North Korea: ‘nuclear war may break out at any moment’ says UN envoy

Deputy ambassador Kim In-ryong tells general assembly his nation has been subjected to ‘extreme and direct nuclear threat’ from US

North Korea deputy United Nations ambassador Kim In-ryong says his country has been subjected to a ‘direct nuclear threat’ (Photo: the Guardian)
North Korea deputy United Nations ambassador Kim In-ryong says his country has been subjected to a ‘direct nuclear threat’ (Photo: the Guardian)

North Korea’s deputy UN ambassador has warned that the situation on the Korean peninsula “has reached the touch-and-go point and a nuclear war may break out any moment”.

Kim In-ryong told the UN general assembly’s disarmament committee that  Pyongang is the only country in the world that has been subjected to “such an extreme and direct nuclear threat” from the United States since the 1970s and that the country has the right to possess nuclear weapons in self-defence.

He pointed to large-scale military exercises every year using “nuclear assets” and said what is more dangerous is what he called a US plan to stage a “secret operation aimed at the removal of our supreme leadership”.

This year, according to Kim, North Korea has completed its “state nuclear force and thus became the full-fledged nuclear power which possesses the delivery means of various ranges, including the atomic bomb, H-bomb and intercontinental ballistic rockets”.

“The entire US mainland is within our firing range and if the US dares to invade our sacred territory even an inch it will not escape our severe punishment in any part of the globe,” he warned.

Kim’s speech follows threats between the North and the US, and the implementation of tough UN sanctions.
Russian president Vladimir Putin, said on Monday that his country was curtailing economic, scientific and other ties with North Korea in line with UN sanctions, and the European Union announced new sanctions on Pyongyang for developing nuclear weapons and ballistic missiles.

The US secretary of state, Rex Tillerson, said on Sunday that diplomatic efforts aimed at resolving the North Korean crisis “will continue until the first bomb drops”.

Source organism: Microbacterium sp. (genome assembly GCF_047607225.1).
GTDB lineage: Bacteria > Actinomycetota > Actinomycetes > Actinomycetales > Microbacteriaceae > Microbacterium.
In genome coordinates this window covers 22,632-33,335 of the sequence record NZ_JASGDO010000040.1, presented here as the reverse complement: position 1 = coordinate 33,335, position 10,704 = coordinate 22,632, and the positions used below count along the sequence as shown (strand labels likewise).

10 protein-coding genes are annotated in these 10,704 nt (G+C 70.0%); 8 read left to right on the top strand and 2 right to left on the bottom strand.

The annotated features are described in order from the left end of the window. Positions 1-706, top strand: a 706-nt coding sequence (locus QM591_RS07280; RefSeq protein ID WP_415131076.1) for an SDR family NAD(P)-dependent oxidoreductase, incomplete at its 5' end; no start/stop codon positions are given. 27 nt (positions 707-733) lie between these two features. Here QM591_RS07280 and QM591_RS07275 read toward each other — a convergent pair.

His commitment to diplomacy came despite President Donald Trump’s tweets several weeks ago that his chief envoy was “wasting his time” trying to negotiate with North Korean leader Kim Jong-un, whom he derisively referred to as “Little Rocket Man.” The president said that “only one thing will work” with North Korea, but refused to elaborate any further.

North Korea’s deputy UN ambassador called his country’s nuclear and missile arsenal “a precious strategic asset that cannot be reversed or bartered for anything”.

“Unless the hostile policy and the nuclear threat of the US is thoroughly eradicated, we will never put our nuclear weapons and ballistic rockets on the negotiating table under any circumstances,” Kim said.

He told the disarmament committee that the Democratic People’s Republic of Korea, which North Korea calls itself, had hoped for a nuclear-free world.

Instead, Kim said, all nuclear states were accelerating the modernisation of their weapons and “reviving a nuclear arms race reminiscent of [the] cold war era”. He noted that the nuclear weapon states, including the United States, boycotted negotiations for the Treaty on the Prohibition of Nuclear Weapons that was approved in July by 122 countries at the United Nations.

“The DPRK consistently supports the total elimination of nuclear weapons and the efforts for denuclearisation of the entire world,” he said. But as long as the United States rejected the treaty and “constantly threatens and blackmails the DPRK with nuclear weapons … the DPRK is not in position to accede to the treaty”.